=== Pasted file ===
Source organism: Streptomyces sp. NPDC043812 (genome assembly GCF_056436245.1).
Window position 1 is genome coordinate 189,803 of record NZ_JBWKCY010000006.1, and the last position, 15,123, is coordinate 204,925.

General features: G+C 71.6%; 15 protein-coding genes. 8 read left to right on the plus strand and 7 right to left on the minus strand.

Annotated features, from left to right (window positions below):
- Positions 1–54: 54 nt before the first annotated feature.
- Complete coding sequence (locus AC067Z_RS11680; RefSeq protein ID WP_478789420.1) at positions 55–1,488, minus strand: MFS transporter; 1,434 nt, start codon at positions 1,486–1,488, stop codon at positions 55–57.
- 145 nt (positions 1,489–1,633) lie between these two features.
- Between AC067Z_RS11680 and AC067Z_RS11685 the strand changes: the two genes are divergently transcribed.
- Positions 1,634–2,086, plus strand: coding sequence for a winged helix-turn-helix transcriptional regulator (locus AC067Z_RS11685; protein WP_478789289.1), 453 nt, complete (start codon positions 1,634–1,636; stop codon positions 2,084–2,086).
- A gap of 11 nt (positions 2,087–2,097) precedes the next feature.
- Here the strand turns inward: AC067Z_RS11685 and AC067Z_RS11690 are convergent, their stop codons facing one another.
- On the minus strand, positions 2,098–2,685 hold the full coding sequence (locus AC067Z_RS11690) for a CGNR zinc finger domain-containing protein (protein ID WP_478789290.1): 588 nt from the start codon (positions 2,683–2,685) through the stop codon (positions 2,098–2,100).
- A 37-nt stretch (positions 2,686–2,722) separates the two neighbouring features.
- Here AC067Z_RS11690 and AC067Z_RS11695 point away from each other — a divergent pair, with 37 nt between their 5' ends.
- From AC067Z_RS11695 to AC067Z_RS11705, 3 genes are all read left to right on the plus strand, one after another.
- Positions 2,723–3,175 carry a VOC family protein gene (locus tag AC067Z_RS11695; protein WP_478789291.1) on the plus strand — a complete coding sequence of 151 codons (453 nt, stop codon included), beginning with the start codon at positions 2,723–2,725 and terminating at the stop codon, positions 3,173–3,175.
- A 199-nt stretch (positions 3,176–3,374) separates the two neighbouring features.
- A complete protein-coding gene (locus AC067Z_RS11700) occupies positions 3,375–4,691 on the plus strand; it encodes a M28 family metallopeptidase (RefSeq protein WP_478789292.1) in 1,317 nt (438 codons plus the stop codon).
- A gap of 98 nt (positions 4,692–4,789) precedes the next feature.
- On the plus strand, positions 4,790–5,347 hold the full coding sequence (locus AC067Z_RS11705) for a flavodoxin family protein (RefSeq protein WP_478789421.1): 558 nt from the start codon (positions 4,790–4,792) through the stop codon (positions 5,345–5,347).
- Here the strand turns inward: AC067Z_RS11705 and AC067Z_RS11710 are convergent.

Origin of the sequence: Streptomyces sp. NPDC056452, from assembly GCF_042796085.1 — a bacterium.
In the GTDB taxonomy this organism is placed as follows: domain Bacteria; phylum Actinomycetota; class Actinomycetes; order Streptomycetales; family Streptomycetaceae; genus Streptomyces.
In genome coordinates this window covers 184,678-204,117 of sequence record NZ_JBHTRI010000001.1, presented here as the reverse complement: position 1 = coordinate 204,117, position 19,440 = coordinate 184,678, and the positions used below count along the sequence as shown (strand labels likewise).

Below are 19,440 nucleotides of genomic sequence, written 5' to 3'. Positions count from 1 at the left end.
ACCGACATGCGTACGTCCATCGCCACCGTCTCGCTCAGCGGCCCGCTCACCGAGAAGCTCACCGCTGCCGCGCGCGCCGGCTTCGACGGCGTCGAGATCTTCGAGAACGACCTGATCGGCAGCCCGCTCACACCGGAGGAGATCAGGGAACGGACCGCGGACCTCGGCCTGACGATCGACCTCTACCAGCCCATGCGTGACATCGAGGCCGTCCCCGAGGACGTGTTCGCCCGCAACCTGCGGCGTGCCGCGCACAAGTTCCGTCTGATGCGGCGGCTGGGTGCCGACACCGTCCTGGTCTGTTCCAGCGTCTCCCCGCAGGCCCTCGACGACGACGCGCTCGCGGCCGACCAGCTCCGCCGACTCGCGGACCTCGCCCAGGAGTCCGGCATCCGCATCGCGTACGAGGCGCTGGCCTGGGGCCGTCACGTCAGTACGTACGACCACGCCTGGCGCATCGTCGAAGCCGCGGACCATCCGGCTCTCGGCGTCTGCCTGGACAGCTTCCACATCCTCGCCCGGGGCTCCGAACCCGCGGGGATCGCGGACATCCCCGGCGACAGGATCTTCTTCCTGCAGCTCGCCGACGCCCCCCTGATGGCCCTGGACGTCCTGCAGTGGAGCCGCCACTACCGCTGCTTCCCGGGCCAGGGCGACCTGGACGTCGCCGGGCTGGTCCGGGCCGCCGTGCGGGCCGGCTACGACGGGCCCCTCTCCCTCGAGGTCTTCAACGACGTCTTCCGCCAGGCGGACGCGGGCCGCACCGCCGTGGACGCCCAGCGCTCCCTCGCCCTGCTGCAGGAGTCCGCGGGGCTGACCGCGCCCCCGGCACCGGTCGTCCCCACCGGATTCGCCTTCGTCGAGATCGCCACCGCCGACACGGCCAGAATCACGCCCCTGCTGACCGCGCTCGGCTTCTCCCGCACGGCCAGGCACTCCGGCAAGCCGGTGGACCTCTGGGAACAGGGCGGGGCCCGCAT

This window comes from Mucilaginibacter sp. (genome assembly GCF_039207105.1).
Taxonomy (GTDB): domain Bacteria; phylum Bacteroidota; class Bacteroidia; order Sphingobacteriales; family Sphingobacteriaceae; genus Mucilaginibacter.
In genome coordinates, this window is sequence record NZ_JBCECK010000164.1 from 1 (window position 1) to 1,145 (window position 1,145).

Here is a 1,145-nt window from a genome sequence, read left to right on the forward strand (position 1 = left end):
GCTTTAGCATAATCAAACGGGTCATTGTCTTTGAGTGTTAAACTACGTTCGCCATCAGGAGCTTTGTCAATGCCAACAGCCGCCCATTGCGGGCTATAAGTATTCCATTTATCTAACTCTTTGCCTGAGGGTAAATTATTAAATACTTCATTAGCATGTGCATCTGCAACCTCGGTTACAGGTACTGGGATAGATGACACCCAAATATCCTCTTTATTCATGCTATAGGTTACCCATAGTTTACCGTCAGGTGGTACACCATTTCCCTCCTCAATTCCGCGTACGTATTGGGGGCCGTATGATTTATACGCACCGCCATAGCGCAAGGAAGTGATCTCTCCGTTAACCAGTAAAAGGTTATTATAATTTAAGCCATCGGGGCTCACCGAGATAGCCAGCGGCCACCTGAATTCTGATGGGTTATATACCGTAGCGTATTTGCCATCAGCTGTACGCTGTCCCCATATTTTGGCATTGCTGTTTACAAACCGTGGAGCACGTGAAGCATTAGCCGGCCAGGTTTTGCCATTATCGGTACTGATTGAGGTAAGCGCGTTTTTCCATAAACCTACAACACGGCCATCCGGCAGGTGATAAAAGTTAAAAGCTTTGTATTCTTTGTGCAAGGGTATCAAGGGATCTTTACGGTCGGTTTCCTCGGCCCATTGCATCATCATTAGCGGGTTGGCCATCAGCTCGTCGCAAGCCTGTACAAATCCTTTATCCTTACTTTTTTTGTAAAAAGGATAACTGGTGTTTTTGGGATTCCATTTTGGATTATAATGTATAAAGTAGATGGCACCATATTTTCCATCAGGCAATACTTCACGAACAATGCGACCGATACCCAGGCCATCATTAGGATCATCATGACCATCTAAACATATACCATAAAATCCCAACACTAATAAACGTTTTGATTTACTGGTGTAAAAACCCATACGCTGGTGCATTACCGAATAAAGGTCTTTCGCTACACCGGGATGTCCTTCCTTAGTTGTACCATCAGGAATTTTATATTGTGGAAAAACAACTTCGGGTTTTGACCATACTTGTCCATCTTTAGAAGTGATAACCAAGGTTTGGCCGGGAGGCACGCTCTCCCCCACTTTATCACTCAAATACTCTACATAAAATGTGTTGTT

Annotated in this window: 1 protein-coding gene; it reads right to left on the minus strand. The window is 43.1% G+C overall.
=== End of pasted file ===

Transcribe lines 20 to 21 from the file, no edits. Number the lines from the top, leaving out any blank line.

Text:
- On the plus strand, positions 4,790–5,347 hold the full coding sequence (locus AC067Z_RS11705) for a flavodoxin family protein (RefSeq protein WP_478789421.1): 558 nt from the start codon (positions 4,790–4,792) through the stop codon (positions 5,345–5,347).
- Here the strand turns inward: AC067Z_RS11705 and AC067Z_RS11710 are convergent.